Select Your Strategies
Connection to Outdoors

Access and proximity to the outdoors or natural elements and motifs

People have an innate attraction to nature, an attraction known as biophilia.  However, we spend most of our time indoors, about 90% of it.1 Providing access to the outdoors through the built environment has been shown to improve health, well-being, and productivity. Examples of bringing nature inside buildings include:

  • access to daylight
  • views of the sky and weather
  • views of water features
  • views of and access to gardens
  • interior plantings
  • outdoor plazas
  • indoor atriums
  • natural materials and patterns

In a study of employees’ job satisfaction, findings indicated that individuals who worked in offices with plants and windows reported feeling better about their job and work. These same individuals also had higher quality of life ratings than those who did not work in environments that included views and plants.2 In another study, participants who were assigned to complete a complex computer task in a room with plants showed quicker responses and less stress than those who performed the same task in a room without plants.3 In addition to their psychological benefits, plants and trees can detoxify the environment and reduce air pollution.  Connection to the outdoors has also become an important part of Evidence-Based Design in healthcare settings. Research has shown that contact with the outdoors and natural elements can reduce stress and anxiety, lower blood pressure and lessen pain.4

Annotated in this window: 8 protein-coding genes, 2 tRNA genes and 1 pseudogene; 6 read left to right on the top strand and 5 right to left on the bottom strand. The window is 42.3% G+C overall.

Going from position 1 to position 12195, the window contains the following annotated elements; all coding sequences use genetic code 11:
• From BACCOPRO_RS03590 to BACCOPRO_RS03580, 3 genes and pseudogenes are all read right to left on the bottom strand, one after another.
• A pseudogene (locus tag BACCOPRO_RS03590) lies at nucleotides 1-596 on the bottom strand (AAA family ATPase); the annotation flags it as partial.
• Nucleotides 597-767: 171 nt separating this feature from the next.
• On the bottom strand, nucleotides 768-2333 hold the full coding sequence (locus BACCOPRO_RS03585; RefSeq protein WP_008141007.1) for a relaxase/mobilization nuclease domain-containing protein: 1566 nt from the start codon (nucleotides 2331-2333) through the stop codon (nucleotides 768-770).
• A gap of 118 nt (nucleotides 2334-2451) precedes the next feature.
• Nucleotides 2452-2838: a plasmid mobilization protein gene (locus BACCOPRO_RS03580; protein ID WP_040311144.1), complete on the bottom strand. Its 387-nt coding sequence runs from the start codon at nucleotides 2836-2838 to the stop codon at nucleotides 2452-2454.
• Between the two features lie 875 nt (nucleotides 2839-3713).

Connection to the outdoors through various means have proven social, environmental, and economic benefits.